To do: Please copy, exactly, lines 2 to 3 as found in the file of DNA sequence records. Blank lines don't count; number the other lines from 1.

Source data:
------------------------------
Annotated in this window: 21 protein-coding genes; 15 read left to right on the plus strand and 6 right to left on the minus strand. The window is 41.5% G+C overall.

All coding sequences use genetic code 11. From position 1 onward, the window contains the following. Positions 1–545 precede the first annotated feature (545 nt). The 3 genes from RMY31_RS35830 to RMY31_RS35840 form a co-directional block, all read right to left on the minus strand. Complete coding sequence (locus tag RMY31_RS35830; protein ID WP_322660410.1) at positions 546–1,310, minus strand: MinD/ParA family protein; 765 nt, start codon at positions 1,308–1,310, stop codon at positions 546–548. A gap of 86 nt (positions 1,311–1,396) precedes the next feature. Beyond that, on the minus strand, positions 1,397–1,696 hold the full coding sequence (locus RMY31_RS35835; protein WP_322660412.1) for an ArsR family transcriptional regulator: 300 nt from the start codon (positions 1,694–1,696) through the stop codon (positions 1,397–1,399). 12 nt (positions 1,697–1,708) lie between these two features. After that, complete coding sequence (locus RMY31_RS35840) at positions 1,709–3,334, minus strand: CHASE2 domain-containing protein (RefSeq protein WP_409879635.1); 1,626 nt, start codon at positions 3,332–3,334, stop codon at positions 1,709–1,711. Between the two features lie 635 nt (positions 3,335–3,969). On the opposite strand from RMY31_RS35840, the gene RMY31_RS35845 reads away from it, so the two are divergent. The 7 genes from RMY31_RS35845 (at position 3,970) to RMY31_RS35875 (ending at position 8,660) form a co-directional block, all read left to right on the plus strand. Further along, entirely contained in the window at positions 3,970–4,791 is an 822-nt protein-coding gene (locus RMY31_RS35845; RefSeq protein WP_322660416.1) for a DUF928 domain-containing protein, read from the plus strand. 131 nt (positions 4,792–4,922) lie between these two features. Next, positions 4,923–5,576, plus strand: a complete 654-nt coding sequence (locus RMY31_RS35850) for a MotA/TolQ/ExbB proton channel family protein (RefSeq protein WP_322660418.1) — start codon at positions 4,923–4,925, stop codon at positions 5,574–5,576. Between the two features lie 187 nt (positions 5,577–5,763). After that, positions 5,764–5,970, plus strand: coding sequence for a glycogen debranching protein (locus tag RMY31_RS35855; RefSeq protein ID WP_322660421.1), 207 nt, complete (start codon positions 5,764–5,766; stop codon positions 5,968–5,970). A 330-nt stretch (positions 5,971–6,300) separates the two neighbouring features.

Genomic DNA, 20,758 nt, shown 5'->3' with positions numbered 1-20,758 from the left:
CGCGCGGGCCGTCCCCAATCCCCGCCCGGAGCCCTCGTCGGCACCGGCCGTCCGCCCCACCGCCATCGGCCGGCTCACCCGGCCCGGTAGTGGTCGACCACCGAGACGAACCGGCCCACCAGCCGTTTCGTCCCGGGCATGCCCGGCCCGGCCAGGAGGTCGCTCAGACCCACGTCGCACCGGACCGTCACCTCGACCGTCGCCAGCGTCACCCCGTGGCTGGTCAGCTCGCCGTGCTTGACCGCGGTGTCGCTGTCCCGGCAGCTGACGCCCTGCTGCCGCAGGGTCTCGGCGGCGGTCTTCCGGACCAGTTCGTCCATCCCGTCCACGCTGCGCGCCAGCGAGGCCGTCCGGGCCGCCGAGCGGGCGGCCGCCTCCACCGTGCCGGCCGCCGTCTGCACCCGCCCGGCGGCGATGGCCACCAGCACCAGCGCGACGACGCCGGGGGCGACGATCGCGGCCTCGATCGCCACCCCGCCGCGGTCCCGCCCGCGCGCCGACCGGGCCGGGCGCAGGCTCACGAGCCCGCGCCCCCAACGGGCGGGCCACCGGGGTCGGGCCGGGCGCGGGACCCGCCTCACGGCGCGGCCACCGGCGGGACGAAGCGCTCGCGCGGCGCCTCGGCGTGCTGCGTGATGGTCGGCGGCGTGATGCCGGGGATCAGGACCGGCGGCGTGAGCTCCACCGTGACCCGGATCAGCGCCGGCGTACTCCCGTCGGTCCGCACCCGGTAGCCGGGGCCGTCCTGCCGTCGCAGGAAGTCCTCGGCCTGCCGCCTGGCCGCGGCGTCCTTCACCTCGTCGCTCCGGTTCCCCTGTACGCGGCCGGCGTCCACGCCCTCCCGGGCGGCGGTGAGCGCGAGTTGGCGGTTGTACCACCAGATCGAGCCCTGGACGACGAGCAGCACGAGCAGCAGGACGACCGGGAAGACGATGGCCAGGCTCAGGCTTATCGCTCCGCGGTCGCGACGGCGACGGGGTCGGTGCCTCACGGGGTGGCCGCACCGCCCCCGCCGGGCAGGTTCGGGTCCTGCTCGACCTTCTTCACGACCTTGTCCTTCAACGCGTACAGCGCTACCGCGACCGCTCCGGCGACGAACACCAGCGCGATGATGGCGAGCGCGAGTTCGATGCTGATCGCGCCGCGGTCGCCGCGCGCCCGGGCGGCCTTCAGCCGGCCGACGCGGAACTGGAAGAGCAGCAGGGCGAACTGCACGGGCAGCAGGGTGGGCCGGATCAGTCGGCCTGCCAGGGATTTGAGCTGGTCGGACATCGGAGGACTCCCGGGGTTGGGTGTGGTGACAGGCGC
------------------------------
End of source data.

All coding sequences use genetic code 11. From position 1 onward, the window contains the following. Positions 1–545 precede the first annotated feature (545 nt). The 3 genes from RMY31_RS35830 to RMY31_RS35840 form a co-directional block, all read right to left on the minus strand. Complete coding sequence (locus tag RMY31_RS35830; protein ID WP_322660410.1) at positions 546–1,310, minus strand: MinD/ParA family protein; 765 nt, start codon at positions 1,308–1,310, stop codon at positions 546–548. A gap of 86 nt (positions 1,311–1,396) precedes the next feature. Beyond that, on the minus strand, positions 1,397–1,696 hold the full coding sequence (locus RMY31_RS35835; protein WP_322660412.1) for an ArsR family transcriptional regulator: 300 nt from the start codon (positions 1,694–1,696) through the stop codon (positions 1,397–1,399). 12 nt (positions 1,697–1,708) lie between these two features. After that, complete coding sequence (locus RMY31_RS35840) at positions 1,709–3,334, minus strand: CHASE2 domain-containing protein (RefSeq protein WP_409879635.1); 1,626 nt, start codon at positions 3,332–3,334, stop codon at positions 1,709–1,711. Between the two features lie 635 nt (positions 3,335–3,969). On the opposite strand from RMY31_RS35840, the gene RMY31_RS35845 reads away from it, so the two are divergent. The 7 genes from RMY31_RS35845 (at position 3,970) to RMY31_RS35875 (ending at position 8,660) form a co-directional block, all read left to right on the plus strand. Further along, entirely contained in the window at positions 3,970–4,791 is an 822-nt protein-coding gene (locus RMY31_RS35845; RefSeq protein WP_322660416.1) for a DUF928 domain-containing protein, read from the plus strand. 131 nt (positions 4,792–4,922) lie between these two features. Next, positions 4,923–5,576, plus strand: a complete 654-nt coding sequence (locus RMY31_RS35850) for a MotA/TolQ/ExbB proton channel family protein (RefSeq protein WP_322660418.1) — start codon at positions 4,923–4,925, stop codon at positions 5,574–5,576. Between the two features lie 187 nt (positions 5,577–5,763). After that, positions 5,764–5,970, plus strand: coding sequence for a glycogen debranching protein (locus tag RMY31_RS35855; RefSeq protein ID WP_322660421.1), 207 nt, complete (start codon positions 5,764–5,766; stop codon positions 5,968–5,970). A 330-nt stretch (positions 5,971–6,300) separates the two neighbouring features.

Genomic DNA, 20,758 nt, shown 5'->3' with positions numbered 1-20,758 from the left: